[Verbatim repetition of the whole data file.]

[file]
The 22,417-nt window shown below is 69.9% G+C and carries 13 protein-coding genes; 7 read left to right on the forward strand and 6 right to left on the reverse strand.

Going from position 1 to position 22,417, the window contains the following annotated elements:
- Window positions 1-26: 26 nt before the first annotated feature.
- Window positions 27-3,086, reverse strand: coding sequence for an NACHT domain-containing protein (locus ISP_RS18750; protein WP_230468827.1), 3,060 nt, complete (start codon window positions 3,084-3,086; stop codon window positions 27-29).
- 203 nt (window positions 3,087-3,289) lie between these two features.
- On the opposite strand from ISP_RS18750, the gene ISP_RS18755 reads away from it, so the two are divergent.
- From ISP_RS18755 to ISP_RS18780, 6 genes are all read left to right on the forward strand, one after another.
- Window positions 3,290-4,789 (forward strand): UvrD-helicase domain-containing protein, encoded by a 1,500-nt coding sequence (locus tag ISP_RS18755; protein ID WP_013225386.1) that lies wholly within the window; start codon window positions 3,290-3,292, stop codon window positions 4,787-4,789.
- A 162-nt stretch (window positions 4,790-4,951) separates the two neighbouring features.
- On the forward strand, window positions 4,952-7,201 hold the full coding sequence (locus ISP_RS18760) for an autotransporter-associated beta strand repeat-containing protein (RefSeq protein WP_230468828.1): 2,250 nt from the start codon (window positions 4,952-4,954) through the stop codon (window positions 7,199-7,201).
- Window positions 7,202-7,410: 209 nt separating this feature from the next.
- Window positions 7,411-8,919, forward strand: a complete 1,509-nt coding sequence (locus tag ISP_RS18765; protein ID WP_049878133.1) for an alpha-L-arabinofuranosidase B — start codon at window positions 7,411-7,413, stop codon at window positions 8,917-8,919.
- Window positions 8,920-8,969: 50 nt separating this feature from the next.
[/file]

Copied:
The 22,417-nt window shown below is 69.9% G+C and carries 13 protein-coding genes; 7 read left to right on the forward strand and 6 right to left on the reverse strand.

Going from position 1 to position 22,417, the window contains the following annotated elements:
- Window positions 1-26: 26 nt before the first annotated feature.
- Window positions 27-3,086, reverse strand: coding sequence for an NACHT domain-containing protein (locus ISP_RS18750; protein WP_230468827.1), 3,060 nt, complete (start codon window positions 3,084-3,086; stop codon window positions 27-29).
- 203 nt (window positions 3,087-3,289) lie between these two features.
- On the opposite strand from ISP_RS18750, the gene ISP_RS18755 reads away from it, so the two are divergent.
- From ISP_RS18755 to ISP_RS18780, 6 genes are all read left to right on the forward strand, one after another.
- Window positions 3,290-4,789 (forward strand): UvrD-helicase domain-containing protein, encoded by a 1,500-nt coding sequence (locus tag ISP_RS18755; protein ID WP_013225386.1) that lies wholly within the window; start codon window positions 3,290-3,292, stop codon window positions 4,787-4,789.
- A 162-nt stretch (window positions 4,790-4,951) separates the two neighbouring features.
- On the forward strand, window positions 4,952-7,201 hold the full coding sequence (locus ISP_RS18760) for an autotransporter-associated beta strand repeat-containing protein (RefSeq protein WP_230468828.1): 2,250 nt from the start codon (window positions 4,952-4,954) through the stop codon (window positions 7,199-7,201).
- Window positions 7,202-7,410: 209 nt separating this feature from the next.
- Window positions 7,411-8,919, forward strand: a complete 1,509-nt coding sequence (locus tag ISP_RS18765; protein ID WP_049878133.1) for an alpha-L-arabinofuranosidase B — start codon at window positions 7,411-7,413, stop codon at window positions 8,917-8,919.
- Window positions 8,920-8,969: 50 nt separating this feature from the next.